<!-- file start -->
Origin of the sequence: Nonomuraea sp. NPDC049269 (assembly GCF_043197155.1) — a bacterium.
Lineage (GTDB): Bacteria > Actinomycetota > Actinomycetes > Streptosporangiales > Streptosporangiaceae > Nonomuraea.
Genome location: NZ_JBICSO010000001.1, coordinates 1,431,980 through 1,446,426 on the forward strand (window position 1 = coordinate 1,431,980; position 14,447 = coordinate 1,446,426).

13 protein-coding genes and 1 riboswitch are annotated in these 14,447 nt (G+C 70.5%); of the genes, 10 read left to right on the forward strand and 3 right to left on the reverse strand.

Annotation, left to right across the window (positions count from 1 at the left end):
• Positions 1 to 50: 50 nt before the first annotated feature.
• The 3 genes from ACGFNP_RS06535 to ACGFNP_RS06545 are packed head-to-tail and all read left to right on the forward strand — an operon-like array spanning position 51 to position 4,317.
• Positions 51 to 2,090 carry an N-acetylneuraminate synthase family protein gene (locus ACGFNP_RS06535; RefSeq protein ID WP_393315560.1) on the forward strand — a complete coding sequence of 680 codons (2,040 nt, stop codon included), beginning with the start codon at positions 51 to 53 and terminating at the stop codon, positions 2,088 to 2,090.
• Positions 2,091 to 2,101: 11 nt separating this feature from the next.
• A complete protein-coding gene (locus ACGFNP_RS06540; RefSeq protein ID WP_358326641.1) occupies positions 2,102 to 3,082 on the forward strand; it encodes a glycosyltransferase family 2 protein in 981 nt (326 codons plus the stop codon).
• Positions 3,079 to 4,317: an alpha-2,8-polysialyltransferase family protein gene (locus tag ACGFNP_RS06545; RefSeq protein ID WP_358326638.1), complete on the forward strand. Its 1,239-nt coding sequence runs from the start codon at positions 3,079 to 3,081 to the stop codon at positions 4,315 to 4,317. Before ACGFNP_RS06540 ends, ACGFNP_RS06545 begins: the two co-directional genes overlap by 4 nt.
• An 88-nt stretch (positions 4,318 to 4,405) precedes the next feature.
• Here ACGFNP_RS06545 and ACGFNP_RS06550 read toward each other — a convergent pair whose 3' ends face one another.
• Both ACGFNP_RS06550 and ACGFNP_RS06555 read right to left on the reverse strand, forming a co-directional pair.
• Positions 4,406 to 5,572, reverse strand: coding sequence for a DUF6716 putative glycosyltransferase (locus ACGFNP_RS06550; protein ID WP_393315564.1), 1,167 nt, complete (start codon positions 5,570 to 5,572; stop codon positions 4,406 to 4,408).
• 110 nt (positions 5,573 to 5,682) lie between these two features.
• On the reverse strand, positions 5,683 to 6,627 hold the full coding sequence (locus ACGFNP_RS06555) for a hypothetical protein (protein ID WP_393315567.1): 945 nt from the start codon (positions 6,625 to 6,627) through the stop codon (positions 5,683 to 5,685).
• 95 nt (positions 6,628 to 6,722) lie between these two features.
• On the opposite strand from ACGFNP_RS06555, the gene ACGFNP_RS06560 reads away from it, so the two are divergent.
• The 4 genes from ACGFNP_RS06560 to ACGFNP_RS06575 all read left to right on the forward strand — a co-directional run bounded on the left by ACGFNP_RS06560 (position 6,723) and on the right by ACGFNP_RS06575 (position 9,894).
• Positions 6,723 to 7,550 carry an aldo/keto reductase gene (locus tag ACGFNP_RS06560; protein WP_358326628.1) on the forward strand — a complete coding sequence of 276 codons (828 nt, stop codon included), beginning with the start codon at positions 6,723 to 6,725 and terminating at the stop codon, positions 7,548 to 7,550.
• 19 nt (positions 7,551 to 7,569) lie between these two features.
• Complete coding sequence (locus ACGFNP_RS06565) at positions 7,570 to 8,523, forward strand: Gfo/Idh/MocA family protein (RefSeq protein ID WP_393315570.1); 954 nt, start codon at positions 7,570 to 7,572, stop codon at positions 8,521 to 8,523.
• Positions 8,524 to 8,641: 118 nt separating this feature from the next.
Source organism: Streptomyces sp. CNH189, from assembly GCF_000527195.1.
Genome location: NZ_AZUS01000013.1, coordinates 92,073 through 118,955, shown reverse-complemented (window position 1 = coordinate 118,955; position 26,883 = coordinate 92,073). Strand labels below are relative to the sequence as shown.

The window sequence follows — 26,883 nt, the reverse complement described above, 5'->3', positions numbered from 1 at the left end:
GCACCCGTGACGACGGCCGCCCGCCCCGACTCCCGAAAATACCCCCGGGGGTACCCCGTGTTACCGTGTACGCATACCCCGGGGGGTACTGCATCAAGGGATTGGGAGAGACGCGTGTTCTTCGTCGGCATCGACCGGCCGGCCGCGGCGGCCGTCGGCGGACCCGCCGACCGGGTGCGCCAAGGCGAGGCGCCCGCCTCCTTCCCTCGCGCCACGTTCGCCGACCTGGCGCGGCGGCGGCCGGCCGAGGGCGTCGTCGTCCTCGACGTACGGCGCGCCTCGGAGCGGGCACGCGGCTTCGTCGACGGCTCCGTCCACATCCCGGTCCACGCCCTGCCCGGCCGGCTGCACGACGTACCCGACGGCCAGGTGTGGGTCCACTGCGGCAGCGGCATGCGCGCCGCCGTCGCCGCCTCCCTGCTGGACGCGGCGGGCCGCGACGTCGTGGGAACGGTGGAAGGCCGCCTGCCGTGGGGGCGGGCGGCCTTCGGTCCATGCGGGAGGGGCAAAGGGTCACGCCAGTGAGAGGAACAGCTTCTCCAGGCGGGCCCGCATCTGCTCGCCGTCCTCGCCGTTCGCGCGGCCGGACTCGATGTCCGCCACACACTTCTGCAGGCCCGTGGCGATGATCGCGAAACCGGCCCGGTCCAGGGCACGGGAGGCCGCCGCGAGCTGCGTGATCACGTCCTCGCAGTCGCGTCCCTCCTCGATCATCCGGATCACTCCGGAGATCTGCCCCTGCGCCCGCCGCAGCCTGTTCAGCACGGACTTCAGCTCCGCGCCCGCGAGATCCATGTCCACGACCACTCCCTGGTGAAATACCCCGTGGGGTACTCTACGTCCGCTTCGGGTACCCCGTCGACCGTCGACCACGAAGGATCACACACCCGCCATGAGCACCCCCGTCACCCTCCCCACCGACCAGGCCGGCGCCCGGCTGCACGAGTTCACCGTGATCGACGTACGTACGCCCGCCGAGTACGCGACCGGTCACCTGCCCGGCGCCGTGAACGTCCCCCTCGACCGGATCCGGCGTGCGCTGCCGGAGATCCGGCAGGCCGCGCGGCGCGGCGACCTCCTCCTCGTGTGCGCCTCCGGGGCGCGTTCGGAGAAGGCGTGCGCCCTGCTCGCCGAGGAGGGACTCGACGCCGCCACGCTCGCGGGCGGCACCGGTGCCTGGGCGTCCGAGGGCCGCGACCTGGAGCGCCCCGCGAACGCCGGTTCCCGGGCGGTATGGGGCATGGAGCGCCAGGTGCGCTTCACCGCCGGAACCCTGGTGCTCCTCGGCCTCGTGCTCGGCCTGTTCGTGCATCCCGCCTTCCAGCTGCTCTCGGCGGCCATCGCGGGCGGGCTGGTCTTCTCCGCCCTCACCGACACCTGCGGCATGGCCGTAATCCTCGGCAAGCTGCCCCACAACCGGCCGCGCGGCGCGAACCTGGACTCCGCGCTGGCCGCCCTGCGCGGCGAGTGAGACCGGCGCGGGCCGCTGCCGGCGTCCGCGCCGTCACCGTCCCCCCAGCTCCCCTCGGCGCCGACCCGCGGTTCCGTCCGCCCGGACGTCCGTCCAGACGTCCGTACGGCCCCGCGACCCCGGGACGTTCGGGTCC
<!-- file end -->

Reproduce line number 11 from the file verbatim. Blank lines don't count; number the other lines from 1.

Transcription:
• Positions 3,079 to 4,317: an alpha-2,8-polysialyltransferase family protein gene (locus tag ACGFNP_RS06545; RefSeq protein ID WP_358326638.1), complete on the forward strand. Its 1,239-nt coding sequence runs from the start codon at positions 3,079 to 3,081 to the stop codon at positions 4,315 to 4,317. Before ACGFNP_RS06540 ends, ACGFNP_RS06545 begins: the two co-directional genes overlap by 4 nt.